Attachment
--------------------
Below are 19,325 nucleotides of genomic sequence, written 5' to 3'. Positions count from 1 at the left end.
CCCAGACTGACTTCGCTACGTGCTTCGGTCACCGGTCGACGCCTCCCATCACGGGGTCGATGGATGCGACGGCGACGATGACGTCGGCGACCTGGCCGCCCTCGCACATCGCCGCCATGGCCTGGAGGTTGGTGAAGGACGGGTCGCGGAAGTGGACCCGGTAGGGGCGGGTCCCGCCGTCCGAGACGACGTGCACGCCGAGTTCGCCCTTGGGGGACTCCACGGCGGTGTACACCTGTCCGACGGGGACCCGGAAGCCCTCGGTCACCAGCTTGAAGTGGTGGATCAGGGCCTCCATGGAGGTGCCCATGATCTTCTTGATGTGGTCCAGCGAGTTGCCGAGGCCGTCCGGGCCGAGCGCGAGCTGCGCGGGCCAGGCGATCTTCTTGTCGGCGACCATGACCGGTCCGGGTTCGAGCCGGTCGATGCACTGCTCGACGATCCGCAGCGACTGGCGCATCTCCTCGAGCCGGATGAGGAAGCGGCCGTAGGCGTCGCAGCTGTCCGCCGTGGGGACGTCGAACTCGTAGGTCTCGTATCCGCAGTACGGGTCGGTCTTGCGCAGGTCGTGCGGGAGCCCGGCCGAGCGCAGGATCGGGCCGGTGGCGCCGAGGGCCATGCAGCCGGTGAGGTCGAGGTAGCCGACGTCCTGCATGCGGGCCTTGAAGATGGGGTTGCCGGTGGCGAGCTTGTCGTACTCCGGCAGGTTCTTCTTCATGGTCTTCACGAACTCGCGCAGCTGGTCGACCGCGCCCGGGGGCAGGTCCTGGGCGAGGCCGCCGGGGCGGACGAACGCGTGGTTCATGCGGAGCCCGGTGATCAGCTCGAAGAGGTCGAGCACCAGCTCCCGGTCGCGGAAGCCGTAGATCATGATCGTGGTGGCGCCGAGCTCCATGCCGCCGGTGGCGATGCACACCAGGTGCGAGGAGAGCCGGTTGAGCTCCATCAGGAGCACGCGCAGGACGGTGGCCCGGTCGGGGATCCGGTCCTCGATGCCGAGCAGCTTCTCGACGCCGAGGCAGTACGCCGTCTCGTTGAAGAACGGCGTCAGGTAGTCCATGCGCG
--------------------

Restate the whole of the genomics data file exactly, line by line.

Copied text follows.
Below are 19,325 nucleotides of genomic sequence, written 5' to 3'. Positions count from 1 at the left end.
CCCAGACTGACTTCGCTACGTGCTTCGGTCACCGGTCGACGCCTCCCATCACGGGGTCGATGGATGCGACGGCGACGATGACGTCGGCGACCTGGCCGCCCTCGCACATCGCCGCCATGGCCTGGAGGTTGGTGAAGGACGGGTCGCGGAAGTGGACCCGGTAGGGGCGGGTCCCGCCGTCCGAGACGACGTGCACGCCGAGTTCGCCCTTGGGGGACTCCACGGCGGTGTACACCTGTCCGACGGGGACCCGGAAGCCCTCGGTCACCAGCTTGAAGTGGTGGATCAGGGCCTCCATGGAGGTGCCCATGATCTTCTTGATGTGGTCCAGCGAGTTGCCGAGGCCGTCCGGGCCGAGCGCGAGCTGCGCGGGCCAGGCGATCTTCTTGTCGGCGACCATGACCGGTCCGGGTTCGAGCCGGTCGATGCACTGCTCGACGATCCGCAGCGACTGGCGCATCTCCTCGAGCCGGATGAGGAAGCGGCCGTAGGCGTCGCAGCTGTCCGCCGTGGGGACGTCGAACTCGTAGGTCTCGTATCCGCAGTACGGGTCGGTCTTGCGCAGGTCGTGCGGGAGCCCGGCCGAGCGCAGGATCGGGCCGGTGGCGCCGAGGGCCATGCAGCCGGTGAGGTCGAGGTAGCCGACGTCCTGCATGCGGGCCTTGAAGATGGGGTTGCCGGTGGCGAGCTTGTCGTACTCCGGCAGGTTCTTCTTCATGGTCTTCACGAACTCGCGCAGCTGGTCGACCGCGCCCGGGGGCAGGTCCTGGGCGAGGCCGCCGGGGCGGACGAACGCGTGGTTCATGCGGAGCCCGGTGATCAGCTCGAAGAGGTCGAGCACCAGCTCCCGGTCGCGGAAGCCGTAGATCATGATCGTGGTGGCGCCGAGCTCCATGCCGCCGGTGGCGATGCACACCAGGTGCGAGGAGAGCCGGTTGAGCTCCATCAGGAGCACGCGCAGGACGGTGGCCCGGTCGGGGATCCGGTCCTCGATGCCGAGCAGCTTCTCGACGCCGAGGCAGTACGCCGTCTCGTTGAAGAACGGCGTCAGGTAGTCCATGCGCG